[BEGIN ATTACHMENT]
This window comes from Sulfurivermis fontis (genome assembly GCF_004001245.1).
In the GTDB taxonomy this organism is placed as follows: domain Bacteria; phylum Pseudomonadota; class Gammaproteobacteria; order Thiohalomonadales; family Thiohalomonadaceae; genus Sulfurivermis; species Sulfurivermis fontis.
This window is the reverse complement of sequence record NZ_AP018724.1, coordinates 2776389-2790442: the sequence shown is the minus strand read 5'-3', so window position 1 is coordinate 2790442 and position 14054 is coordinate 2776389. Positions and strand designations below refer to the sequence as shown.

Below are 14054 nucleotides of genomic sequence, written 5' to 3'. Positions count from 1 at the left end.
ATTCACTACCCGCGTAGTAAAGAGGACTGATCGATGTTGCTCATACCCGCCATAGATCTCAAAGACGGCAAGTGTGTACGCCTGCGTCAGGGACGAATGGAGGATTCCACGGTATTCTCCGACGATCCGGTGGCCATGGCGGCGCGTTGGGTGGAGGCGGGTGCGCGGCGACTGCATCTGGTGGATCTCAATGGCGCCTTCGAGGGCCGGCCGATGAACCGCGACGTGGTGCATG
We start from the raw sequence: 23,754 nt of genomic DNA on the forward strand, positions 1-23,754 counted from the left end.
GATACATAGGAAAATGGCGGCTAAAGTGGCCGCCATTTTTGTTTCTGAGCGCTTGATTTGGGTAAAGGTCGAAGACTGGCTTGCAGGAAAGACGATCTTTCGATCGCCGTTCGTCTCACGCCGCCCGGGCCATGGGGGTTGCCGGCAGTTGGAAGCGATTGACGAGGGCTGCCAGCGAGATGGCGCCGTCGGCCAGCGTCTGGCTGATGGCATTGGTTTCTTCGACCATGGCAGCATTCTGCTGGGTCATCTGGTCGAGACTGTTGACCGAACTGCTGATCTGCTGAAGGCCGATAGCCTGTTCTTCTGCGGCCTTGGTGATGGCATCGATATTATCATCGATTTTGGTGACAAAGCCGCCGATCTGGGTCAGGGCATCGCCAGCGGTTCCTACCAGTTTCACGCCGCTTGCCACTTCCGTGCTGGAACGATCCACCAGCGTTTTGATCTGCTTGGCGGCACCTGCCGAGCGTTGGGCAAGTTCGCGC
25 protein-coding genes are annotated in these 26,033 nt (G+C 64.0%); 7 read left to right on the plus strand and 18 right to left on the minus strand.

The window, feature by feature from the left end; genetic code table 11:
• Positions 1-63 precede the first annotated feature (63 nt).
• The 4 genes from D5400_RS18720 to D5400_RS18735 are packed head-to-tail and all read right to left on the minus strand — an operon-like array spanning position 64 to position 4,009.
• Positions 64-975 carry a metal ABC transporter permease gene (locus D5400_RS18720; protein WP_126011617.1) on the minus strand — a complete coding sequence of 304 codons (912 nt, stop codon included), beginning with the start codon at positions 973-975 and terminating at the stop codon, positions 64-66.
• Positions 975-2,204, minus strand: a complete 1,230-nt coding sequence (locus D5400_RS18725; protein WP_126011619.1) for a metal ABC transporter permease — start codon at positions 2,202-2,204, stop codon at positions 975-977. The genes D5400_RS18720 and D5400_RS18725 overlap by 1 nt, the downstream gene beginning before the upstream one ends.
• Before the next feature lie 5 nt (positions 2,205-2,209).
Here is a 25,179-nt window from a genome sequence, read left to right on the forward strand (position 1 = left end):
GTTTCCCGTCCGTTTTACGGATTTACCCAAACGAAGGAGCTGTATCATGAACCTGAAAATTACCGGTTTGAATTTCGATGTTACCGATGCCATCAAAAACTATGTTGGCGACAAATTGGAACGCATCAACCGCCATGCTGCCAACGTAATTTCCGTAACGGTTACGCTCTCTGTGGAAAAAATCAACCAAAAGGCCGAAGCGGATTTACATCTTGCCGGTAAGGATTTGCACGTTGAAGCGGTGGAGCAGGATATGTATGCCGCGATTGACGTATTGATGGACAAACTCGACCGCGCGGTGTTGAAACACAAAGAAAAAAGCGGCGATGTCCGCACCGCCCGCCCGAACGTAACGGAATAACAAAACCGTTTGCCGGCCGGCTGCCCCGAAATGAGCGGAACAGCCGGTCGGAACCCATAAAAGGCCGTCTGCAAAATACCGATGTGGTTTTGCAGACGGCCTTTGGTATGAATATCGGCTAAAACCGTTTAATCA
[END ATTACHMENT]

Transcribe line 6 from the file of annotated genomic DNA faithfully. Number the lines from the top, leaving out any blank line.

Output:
We start from the raw sequence: 23,754 nt of genomic DNA on the forward strand, positions 1-23,754 counted from the left end.